The Black Panthers in London offer a historical example which may at least help anarchists active today to get their bearings on what they want their politics to be and represent, especially in relation to the issues I’ve just introduced. Because this movement has received very limited attention by historians and anarchists, far less than the movement in America, this talk will be weighted more towards telling the story of what actually happened rather than going as in depth with analysis as I’d like. But I hope to provide some commentary and provoke greater interest in a topic that a lot to offer. There’s no way we should expect or even desire to simply take what they did then and carry it out now as if nothing’s changed since – there’s more than enough historical re-enactment done by revolutionaries already. Nor should we consign the Black Panthers entirely to something of their time with nothing relevant to us today. The history of the British Black Panthers has insights for anarchists today, and our collective work in understanding them and the wider fight against overlapping oppressions has barely begun.
Many of the sources available on the Black Panthers in London are police and court documents held at the National Archives. They show the extent of the state’s hostile response to the movement. In addition to some of these documents, I’ve made use of interviews of the activists involved in the movement – mostly carried out by an oral history project called Organised Youth. There is a great deal of source material also held by the Institute of Race Relations, the George Padmore Institute, and the Black Cultural Archive. I feel it’s important to recommend them here to anyone interested in knowing more about this extremely rich history.
I’d like to turn to the story of how and why the Black Panther movement rose in Britain. Much like their counterparts in the US, the Black Panthers in Britain emerged as a response to the frustrations of black people with the failures and limitations of more moderate movements. The civil rights movement in the US was very successful in ending segregation but had made little progress in dealing with issues such as police racism. In Britain, there was immigration from countries that had recently gained independence from the British Empire. Between 1948 and the 1960s, there was a policy of open-door immigration from the Commonwealth, which began to be closed by the Conservatives in 1962 and then tightened further by Labour in 1968. Labour’s Commonwealth Immigrants Act was later found to be racially discriminatory by the European Court of Human Rights. While immigration law was being tightened, efforts to lobby the Labour Party to pass legislation against racial discrimination had produced only a very timid Race Relations Act. This Act was even used to persecute anti-racist campaigners. Disillusionment with the Labour Party, the failure of much of the trade union movement to fight against racism in the workplace, the rise of the far right after Enoch Powell’s rivers of blood speech, the international backdrop of the Vietnam War, and discrimination in housing, education and by the police, all contributed to a situation that called for a more radical and militant anti-racist politics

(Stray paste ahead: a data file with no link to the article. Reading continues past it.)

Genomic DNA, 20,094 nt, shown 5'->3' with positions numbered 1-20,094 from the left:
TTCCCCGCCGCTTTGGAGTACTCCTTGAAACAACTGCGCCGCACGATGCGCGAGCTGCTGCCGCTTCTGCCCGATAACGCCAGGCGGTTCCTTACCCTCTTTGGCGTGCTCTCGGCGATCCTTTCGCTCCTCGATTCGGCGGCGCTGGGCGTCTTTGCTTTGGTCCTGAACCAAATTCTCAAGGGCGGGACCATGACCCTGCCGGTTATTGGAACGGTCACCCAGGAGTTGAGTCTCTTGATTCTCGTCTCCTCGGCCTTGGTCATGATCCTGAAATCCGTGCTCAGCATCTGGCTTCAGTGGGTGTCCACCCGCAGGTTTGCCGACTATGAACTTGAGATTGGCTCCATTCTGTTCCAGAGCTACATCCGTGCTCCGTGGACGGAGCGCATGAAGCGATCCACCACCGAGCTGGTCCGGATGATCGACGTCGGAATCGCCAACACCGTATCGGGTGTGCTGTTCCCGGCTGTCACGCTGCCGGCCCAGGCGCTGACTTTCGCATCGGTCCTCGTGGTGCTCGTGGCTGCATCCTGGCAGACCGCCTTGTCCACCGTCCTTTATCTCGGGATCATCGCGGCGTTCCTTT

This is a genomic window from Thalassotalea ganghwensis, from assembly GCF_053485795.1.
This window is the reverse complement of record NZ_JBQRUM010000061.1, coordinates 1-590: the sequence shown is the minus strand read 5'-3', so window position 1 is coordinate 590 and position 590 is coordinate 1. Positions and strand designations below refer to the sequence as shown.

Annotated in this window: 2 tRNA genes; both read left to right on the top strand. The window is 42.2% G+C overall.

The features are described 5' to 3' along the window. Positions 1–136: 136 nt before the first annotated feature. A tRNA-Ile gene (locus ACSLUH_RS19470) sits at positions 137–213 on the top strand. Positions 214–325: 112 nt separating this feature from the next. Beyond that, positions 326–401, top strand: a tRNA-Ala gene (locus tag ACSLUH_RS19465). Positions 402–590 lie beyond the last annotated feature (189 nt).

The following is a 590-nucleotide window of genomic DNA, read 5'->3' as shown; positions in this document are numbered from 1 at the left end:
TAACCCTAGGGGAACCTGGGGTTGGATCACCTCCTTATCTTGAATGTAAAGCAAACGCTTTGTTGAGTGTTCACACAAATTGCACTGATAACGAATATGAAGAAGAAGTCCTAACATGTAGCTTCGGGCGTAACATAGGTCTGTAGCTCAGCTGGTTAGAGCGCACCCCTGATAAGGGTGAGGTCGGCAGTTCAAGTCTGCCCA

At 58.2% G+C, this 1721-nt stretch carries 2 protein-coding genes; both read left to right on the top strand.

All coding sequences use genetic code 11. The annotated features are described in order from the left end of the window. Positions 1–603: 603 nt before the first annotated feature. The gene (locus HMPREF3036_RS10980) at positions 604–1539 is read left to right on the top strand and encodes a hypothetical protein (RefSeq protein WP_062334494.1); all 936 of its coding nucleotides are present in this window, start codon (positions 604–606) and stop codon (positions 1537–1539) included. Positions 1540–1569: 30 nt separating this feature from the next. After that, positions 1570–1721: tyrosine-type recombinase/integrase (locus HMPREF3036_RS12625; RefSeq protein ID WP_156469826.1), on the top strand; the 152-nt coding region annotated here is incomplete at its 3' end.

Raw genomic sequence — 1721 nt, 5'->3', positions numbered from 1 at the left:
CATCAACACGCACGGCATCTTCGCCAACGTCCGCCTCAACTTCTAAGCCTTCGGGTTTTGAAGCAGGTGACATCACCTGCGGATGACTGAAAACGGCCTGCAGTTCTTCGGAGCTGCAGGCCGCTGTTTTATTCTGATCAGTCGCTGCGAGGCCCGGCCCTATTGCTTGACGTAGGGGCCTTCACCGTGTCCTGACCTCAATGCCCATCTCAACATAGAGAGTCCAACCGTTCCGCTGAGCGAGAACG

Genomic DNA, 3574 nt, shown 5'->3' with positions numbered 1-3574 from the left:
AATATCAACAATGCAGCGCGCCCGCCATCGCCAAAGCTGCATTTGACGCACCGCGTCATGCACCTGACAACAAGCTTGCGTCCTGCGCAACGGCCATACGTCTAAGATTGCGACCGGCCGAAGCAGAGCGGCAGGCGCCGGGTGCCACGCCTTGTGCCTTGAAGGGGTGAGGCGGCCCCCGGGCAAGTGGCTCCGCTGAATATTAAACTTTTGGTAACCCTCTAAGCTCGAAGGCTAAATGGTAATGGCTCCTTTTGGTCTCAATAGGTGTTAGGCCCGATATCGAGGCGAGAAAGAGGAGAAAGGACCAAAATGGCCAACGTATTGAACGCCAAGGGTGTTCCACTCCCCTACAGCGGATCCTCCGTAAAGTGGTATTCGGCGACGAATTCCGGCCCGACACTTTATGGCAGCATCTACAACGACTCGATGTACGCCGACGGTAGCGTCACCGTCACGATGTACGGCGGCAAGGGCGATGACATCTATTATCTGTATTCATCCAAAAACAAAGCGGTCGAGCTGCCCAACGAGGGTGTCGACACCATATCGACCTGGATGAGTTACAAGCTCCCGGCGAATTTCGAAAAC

The largest moderate group, the Campaign Against Racial Discrimination, was disintegrating by 1967 . Their orientation towards the Labour Party had left behind many who were looking for something more radical. This political vacuum was filled by the Black Panther movement. Their ideology Black Power, where it began in the US, was initially quite separatist and nationalist, but developed strong internationalist and revolutionary socialist strands rooted in the ideas of self-organisation and liberation.
An important catalyst for the movement in Britain was the Dialectics of Liberation conference in London, June 1967. This was set up by a number of radical psychiatrists, including R. D. Laing who’s more famous for experimenting with LSD in the treatment of schizophrenia. Most of the currents of the 1960s counterculture and anti-war movement were represented: critical theorist Herbert Marcuse, plenty of students, a few Maoists and Marxist writer CLR James, to name a few. One of the future leaders of the Black Panthers in the US – Stokely Carmichael – debated the beatnik poet Allen Ginsberg on the use of political violence. 
This debate was, for the sake of this presentation anyway, the most interesting part of Dialectics of Liberation. Carmichael very strongly advocated black people arming and defending themselves, while Ginsberg was opposed to that and much preferred non-violence and, in his own words, ‘flower power’. Carmichael saw liberation as needing a coherent strategy with specific objectives, while the tone of the conference was much more focused on self-expression and creating free and alternative spaces